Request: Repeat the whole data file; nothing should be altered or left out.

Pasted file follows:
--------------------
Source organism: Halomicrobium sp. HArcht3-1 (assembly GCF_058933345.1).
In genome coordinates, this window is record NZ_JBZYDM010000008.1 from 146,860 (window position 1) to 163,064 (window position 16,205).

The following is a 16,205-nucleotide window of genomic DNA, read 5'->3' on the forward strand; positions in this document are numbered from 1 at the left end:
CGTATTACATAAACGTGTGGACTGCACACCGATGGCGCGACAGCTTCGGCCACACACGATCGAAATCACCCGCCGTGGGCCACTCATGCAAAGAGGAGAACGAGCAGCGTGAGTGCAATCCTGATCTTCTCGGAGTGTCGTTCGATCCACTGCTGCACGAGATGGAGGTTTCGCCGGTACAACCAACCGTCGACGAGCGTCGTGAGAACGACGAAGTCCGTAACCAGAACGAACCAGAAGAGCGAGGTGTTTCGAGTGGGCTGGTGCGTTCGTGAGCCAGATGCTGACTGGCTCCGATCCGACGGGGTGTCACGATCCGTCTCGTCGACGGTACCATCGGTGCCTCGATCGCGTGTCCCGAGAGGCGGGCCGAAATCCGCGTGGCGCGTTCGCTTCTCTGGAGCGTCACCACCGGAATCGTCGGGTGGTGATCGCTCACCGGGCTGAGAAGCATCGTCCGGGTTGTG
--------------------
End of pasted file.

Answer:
Source organism: Halomicrobium sp. HArcht3-1 (assembly GCF_058933345.1).
In genome coordinates, this window is record NZ_JBZYDM010000008.1 from 146,860 (window position 1) to 163,064 (window position 16,205).

The following is a 16,205-nucleotide window of genomic DNA, read 5'->3' on the forward strand; positions in this document are numbered from 1 at the left end:
CGTATTACATAAACGTGTGGACTGCACACCGATGGCGCGACAGCTTCGGCCACACACGATCGAAATCACCCGCCGTGGGCCACTCATGCAAAGAGGAGAACGAGCAGCGTGAGTGCAATCCTGATCTTCTCGGAGTGTCGTTCGATCCACTGCTGCACGAGATGGAGGTTTCGCCGGTACAACCAACCGTCGACGAGCGTCGTGAGAACGACGAAGTCCGTAACCAGAACGAACCAGAAGAGCGAGGTGTTTCGAGTGGGCTGGTGCGTTCGTGAGCCAGATGCTGACTGGCTCCGATCCGACGGGGTGTCACGATCCGTCTCGTCGACGGTACCATCGGTGCCTCGATCGCGTGTCCCGAGAGGCGGGCCGAAATCCGCGTGGCGCGTTCGCTTCTCTGGAGCGTCACCACCGGAATCGTCGGGTGGTGATCGCTCACCGGGCTGAGAAGCATCGTCCGGGTTGTG